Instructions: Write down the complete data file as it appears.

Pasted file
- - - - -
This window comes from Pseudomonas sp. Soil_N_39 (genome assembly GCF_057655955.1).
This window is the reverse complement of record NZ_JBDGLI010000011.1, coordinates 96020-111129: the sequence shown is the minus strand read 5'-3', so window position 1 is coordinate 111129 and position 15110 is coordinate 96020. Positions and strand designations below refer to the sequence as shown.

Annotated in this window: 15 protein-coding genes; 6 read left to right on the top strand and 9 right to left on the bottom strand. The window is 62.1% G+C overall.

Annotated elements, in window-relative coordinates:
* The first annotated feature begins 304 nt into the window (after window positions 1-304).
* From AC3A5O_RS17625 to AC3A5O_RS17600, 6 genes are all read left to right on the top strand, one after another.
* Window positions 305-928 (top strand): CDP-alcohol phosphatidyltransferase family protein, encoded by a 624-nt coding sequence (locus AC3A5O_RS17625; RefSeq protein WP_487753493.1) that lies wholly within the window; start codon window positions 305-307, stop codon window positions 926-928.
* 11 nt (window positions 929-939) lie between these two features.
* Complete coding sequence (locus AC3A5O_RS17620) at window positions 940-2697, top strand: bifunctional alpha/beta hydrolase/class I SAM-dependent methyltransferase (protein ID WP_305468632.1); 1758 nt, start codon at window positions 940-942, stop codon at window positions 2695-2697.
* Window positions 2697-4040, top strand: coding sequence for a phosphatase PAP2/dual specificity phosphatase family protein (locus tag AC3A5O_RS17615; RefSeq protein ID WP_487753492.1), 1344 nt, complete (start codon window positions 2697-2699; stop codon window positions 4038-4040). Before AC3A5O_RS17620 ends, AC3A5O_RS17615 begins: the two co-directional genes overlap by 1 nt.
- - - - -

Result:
This window comes from Pseudomonas sp. Soil_N_39 (genome assembly GCF_057655955.1).
This window is the reverse complement of record NZ_JBDGLI010000011.1, coordinates 96020-111129: the sequence shown is the minus strand read 5'-3', so window position 1 is coordinate 111129 and position 15110 is coordinate 96020. Positions and strand designations below refer to the sequence as shown.

Annotated in this window: 15 protein-coding genes; 6 read left to right on the top strand and 9 right to left on the bottom strand. The window is 62.1% G+C overall.

Annotated elements, in window-relative coordinates:
* The first annotated feature begins 304 nt into the window (after window positions 1-304).
* From AC3A5O_RS17625 to AC3A5O_RS17600, 6 genes are all read left to right on the top strand, one after another.
* Window positions 305-928 (top strand): CDP-alcohol phosphatidyltransferase family protein, encoded by a 624-nt coding sequence (locus AC3A5O_RS17625; RefSeq protein WP_487753493.1) that lies wholly within the window; start codon window positions 305-307, stop codon window positions 926-928.
* 11 nt (window positions 929-939) lie between these two features.
* Complete coding sequence (locus AC3A5O_RS17620) at window positions 940-2697, top strand: bifunctional alpha/beta hydrolase/class I SAM-dependent methyltransferase (protein ID WP_305468632.1); 1758 nt, start codon at window positions 940-942, stop codon at window positions 2695-2697.
* Window positions 2697-4040, top strand: coding sequence for a phosphatase PAP2/dual specificity phosphatase family protein (locus tag AC3A5O_RS17615; RefSeq protein ID WP_487753492.1), 1344 nt, complete (start codon window positions 2697-2699; stop codon window positions 4038-4040). Before AC3A5O_RS17620 ends, AC3A5O_RS17615 begins: the two co-directional genes overlap by 1 nt.